Young shooters frequently grow bored sitting still and quiet in blinds for long hours without seeing game. However, when double-teaming gallinules in a canoe or pirogue, a young sportsmen can sit in relative comfort and usually expect action. On a good day, gallinule jumpers might see hundreds of birds and fire multiple times. In addition, boaters can carry food and refreshments to take occasional breaks.

“Since people often see a lot of birds, hunting gallinules is a great way to introduce children to hunting,” Olszak recommended. “Gallinules are not that hard to hunt and people can often get close to them. Children sometimes get bored with hunting, but jumping gallinules gives them an opportunity to shoot something.”

Gallinules seldom experience much pressure, so boaters can often paddle or pole fairly close to birds in thick cover. Even after pellets splatter around them, some birds may remain in place. Frequently, shooters bag two or three birds before others become nervous, scatter or disappear into lush thickets. Even after gun reports fade to echoes, unnoticed birds may still hide in the grass or burst from cover.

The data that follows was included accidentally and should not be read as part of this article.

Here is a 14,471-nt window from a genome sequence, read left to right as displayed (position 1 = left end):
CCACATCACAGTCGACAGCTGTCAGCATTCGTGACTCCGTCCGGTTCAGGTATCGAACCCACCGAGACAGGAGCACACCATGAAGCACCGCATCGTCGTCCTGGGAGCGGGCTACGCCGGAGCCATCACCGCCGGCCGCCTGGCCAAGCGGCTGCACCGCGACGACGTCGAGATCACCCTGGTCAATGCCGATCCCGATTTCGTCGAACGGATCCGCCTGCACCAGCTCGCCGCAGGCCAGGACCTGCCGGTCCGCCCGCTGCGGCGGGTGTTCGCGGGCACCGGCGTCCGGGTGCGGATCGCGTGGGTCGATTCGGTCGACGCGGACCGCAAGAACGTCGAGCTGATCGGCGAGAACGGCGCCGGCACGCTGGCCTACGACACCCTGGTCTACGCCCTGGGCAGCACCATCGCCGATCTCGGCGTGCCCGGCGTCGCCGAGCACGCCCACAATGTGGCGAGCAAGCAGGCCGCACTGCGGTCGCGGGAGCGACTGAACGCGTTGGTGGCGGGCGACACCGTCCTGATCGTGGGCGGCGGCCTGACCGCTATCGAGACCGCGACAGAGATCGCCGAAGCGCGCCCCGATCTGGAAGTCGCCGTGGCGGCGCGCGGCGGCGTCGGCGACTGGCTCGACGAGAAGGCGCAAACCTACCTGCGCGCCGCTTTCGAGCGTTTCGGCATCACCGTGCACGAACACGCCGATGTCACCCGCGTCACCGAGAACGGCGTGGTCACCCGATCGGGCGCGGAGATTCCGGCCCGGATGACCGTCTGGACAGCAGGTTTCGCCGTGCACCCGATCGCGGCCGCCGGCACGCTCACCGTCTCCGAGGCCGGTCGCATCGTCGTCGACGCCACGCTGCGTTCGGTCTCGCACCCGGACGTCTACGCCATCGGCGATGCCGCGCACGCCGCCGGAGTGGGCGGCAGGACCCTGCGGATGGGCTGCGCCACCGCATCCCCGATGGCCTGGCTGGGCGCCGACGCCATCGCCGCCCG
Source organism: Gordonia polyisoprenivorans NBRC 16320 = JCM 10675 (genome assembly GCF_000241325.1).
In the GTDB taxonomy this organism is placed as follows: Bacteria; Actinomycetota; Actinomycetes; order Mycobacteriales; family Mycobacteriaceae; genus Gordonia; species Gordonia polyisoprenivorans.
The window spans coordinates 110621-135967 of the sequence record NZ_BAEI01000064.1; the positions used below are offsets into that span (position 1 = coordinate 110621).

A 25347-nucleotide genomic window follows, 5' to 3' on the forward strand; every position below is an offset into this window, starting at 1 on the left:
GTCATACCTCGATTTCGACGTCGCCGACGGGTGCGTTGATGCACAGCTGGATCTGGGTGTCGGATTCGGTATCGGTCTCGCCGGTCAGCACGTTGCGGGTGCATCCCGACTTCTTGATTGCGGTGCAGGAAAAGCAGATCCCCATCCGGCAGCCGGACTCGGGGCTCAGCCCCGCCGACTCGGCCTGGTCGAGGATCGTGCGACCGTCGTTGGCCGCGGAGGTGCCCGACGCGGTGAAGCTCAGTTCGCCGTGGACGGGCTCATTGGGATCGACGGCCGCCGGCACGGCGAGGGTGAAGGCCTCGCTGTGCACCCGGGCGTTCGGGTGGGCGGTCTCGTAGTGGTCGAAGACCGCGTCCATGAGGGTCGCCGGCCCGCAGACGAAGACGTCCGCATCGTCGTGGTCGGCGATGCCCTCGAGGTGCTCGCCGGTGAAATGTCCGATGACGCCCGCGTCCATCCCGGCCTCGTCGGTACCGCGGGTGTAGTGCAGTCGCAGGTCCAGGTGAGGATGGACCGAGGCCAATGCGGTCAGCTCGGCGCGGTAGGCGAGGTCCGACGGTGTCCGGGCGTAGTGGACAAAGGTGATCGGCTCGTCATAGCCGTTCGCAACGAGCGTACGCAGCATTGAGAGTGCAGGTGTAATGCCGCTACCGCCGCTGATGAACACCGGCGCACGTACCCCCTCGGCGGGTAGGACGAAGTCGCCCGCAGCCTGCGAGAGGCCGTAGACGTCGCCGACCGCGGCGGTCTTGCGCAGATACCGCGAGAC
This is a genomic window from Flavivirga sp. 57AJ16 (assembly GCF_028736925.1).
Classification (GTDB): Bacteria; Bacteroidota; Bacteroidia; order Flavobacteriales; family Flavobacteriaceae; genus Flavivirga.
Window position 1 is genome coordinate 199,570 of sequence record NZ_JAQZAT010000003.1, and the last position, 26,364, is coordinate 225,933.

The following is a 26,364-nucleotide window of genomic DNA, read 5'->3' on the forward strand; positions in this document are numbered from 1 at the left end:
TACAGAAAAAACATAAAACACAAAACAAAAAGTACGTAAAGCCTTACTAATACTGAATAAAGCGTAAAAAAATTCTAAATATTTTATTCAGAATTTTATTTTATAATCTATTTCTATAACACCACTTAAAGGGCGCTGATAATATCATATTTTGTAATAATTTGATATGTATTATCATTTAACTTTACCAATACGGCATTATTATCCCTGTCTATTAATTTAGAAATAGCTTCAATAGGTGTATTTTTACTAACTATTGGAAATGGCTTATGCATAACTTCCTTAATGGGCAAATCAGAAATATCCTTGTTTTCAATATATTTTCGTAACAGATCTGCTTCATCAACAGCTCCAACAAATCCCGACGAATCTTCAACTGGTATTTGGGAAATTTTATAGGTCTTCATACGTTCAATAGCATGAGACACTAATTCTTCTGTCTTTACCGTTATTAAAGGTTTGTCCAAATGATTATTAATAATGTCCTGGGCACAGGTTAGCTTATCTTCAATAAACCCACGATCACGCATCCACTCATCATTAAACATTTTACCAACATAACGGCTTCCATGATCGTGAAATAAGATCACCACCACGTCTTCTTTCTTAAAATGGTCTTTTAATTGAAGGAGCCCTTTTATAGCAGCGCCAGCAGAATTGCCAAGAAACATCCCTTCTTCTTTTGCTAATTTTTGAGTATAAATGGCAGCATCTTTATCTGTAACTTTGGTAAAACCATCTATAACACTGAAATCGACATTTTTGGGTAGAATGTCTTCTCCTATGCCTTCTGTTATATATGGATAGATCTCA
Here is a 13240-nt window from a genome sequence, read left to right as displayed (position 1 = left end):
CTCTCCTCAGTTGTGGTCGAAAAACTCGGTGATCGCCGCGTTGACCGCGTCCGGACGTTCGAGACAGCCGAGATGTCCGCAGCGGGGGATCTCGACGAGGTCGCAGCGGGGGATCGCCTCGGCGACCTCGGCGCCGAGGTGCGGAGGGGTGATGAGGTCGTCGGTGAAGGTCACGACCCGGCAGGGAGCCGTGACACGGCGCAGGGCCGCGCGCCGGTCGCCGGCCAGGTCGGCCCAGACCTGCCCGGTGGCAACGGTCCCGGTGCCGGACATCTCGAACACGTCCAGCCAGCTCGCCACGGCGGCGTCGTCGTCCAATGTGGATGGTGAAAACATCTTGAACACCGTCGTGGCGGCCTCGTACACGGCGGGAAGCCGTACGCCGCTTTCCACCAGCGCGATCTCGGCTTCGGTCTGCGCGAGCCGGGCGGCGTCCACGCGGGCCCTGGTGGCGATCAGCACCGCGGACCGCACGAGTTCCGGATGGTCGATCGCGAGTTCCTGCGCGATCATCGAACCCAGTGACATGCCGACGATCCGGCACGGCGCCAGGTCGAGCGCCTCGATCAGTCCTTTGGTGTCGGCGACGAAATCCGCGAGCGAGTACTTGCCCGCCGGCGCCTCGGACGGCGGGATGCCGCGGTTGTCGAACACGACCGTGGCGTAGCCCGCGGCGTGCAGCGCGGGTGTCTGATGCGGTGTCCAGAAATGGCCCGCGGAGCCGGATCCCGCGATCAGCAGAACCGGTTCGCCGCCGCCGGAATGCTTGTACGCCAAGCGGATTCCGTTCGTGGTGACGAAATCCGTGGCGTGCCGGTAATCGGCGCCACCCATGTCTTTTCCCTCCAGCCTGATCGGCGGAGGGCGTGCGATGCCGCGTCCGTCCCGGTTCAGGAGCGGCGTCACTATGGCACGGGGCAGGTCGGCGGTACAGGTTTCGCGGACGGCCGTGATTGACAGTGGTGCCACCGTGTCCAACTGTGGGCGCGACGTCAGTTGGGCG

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Daniel Felsher admires a common gallinule that he downed.

To become airborne, gallinules must run across the water like coots, making excellent wing-shooting targets for young hunters. When they do take flight, these chicken-like fowl seldom fly more than a few yards before quickly dropping into a clump of dense canes to hide. Hunters can usually relocate them rather quickly. After busting a flock, wait a few minutes for the birds to settle down and then proceed in the direction where the majority headed. Don’t go after every bird in one flock. Shoot a few and then move to another area to let the flock rest a while. If possible, don’t hunt the same location too often. Fortunately, sportsmen seldom travel very far to find more birds in good habitat.